I don’t use a MIDI controller. I draw all the
MIDI in—a lot of drawing, a lot of clicking and
copying and pasting.
In general, how does your music evolve
from the original idea through the various
phases of production? Can we break down
“First of the Year (Equinox)”? Whether I’m writing with pen and paper or on
the laptop, it evolves as it’s moving. “Equinox”
began when I was making some new drum samples;
I’d made a new snare. Then I put that into
this triplet-grid swing beat [he sings the song’s
reggae groove], then I added violin using Native
Instruments Kontakt samples. I started cutting
up a vocal loop that was actually my voice. I
use my vocals for most of my tracks, resampled.
By the time it got to the drop in the song, I had
opened some older passages that I’d made before
and tweaked them to make new sounds on
the fly, just started drawing in MIDI. I made the
track in four days.
How do you record vocals and cut them up?
Generally, how do you effect your vocals to
create those unusual dips and bends? It’s a combination of things. When I’m recording
in, sometimes I pre-record [vocals] with
an SM58 into whatever soundcard is in my
computer. When I’m tracking, I’m using different
vocal compressors: [PSP] VintageWarmer
with multi-band compressor/limiter, [iZotope]
Ozone; I do most everything in Ozone. There
is so much shit you can do with it: multi-band,
compression, everything. I’ll take [Celemony]
Melodyne and detune it for vocals. From there, I render it to audio, and start manually
chopping it up in Ableton Live,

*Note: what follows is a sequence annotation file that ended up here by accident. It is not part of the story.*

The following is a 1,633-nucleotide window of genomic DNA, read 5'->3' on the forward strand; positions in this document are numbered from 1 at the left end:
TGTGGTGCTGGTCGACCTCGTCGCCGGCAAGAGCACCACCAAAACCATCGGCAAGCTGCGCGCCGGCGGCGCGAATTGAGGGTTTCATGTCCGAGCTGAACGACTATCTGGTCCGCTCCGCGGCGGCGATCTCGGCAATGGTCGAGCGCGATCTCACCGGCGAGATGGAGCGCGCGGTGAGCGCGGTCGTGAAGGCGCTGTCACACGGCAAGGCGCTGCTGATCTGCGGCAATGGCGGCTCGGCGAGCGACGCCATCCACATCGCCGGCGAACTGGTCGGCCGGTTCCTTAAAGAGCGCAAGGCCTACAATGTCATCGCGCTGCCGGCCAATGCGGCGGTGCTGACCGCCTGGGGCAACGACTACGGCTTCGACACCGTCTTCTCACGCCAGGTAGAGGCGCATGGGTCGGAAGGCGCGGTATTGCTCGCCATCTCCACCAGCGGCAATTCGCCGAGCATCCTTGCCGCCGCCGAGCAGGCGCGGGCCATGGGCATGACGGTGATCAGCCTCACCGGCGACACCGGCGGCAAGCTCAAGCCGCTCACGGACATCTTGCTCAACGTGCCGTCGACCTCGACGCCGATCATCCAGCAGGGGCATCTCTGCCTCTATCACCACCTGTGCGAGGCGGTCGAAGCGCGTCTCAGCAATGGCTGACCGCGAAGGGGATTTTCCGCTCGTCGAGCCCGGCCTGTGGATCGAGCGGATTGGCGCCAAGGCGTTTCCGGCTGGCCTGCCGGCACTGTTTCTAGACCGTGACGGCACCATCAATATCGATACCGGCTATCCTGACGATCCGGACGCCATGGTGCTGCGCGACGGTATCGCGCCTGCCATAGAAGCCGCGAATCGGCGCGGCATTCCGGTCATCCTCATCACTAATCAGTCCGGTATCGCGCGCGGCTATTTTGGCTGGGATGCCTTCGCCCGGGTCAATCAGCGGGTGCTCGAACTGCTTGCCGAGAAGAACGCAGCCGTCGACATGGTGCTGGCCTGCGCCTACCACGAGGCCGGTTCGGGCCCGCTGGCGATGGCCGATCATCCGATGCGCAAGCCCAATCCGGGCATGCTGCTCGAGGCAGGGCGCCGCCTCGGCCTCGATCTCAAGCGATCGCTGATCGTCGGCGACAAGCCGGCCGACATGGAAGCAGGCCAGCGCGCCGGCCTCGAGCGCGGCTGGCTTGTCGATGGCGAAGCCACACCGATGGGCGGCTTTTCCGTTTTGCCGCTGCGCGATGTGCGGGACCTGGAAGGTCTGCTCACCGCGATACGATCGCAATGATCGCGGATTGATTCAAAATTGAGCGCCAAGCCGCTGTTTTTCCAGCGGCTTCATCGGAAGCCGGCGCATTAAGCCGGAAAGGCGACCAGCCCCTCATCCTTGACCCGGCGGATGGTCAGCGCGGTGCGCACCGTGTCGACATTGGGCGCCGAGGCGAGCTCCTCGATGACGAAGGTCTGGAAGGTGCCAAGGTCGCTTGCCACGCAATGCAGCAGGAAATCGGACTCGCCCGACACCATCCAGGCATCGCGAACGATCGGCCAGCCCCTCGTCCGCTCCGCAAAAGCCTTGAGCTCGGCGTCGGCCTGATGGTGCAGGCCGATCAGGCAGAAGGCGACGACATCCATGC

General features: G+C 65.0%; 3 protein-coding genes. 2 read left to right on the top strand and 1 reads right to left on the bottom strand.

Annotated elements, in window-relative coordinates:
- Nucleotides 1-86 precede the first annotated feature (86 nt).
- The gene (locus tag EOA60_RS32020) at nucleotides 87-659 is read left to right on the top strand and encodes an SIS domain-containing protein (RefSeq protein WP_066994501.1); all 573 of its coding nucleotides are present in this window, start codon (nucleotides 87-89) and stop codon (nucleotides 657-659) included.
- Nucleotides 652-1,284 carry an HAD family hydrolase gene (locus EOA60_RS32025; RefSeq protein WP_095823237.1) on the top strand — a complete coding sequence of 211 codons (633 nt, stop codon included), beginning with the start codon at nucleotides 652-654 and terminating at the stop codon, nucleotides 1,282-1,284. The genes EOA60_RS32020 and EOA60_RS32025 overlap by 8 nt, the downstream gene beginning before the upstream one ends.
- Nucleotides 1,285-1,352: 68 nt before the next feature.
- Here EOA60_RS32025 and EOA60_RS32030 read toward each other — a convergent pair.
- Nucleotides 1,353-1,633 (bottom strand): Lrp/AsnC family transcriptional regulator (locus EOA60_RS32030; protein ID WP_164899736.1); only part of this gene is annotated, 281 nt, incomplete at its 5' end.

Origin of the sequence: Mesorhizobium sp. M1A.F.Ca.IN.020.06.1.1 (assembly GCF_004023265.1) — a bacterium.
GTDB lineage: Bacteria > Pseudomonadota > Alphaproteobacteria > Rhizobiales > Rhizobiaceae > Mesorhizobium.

using the pitch envelopes and
the transpose wheel right in Live
and doing manual pitching of the
melody for all that crazy editing. I
even use that Chris Lord-Alge [CLA
Vocals] plug-in from Waves for vocal
You use some very twinkling
piano sounds in “Equinox.” That is the stock Ableton piano on
everything; then I just compress
the crap out of it in Ozone. It really
squashes the sound, almost
like resampling. Sometimes I will
render it to audio so I can get that
sampled [sound]. Piano emulators
are all built from recording pianos
in different rooms; they have different
decays and different attributes.
There is so much happening
around the emulation.
The drums almost sound live.
Are these stock Ableton sounds as well?
No, I take the most pride in my drums. I build
them from scratch and layer them, mostly from
Roland 909s and different acoustic elements
layered over the top. A lot of compression
chains and rendering them repeatedly.
At one point in “Equinox,” the synth, vocal
melody, and bass riff start madly cutting-up
across the bar. The bass riff in particular
sounds like a fire-breathing dragon. A lot of the bass is, of course, [NI] Massive,
which is [produced from] wavetable sounds
and different form oscillators—wavetable oscillators.
Probably the best vocally-sounding
bass is all from [NI] FM8. It’s an FM synth,
a different approach to synthesis ’cause it’s
fundamental. It’s not like granular, which
is basically resampling. FM synthesis is a
fundamental idea in that you’re taking a sine
wave and twisting it and modulating it and
turning it into something else.
What produces that very prog-rock sounding
synth in the song? It mirrors the little
demon girl’s hands in the song’s video. That’s a few different synths; one is a [NI]
[Sequential Circuits] Prophet 5 emulator, the
Pro-53. It has some cool, vintage-sounding
hard-sync oscillators, and then I mixed it with
FM8 and Massive, and just layering to give it
its own depth and flavor.
Are you improvising and creating with these
tools as you’re composing, or do you have
design elements configured beforehand? Maybe one or two beforehand, but really, the
song changes so many times before completion.
“Equinox” had so many different riffs and
drops and sounds before it became what it was.
Even if I do go in with an idea, chances are, I
will end up doing something that I like better.
Are your vocal melodies also generally a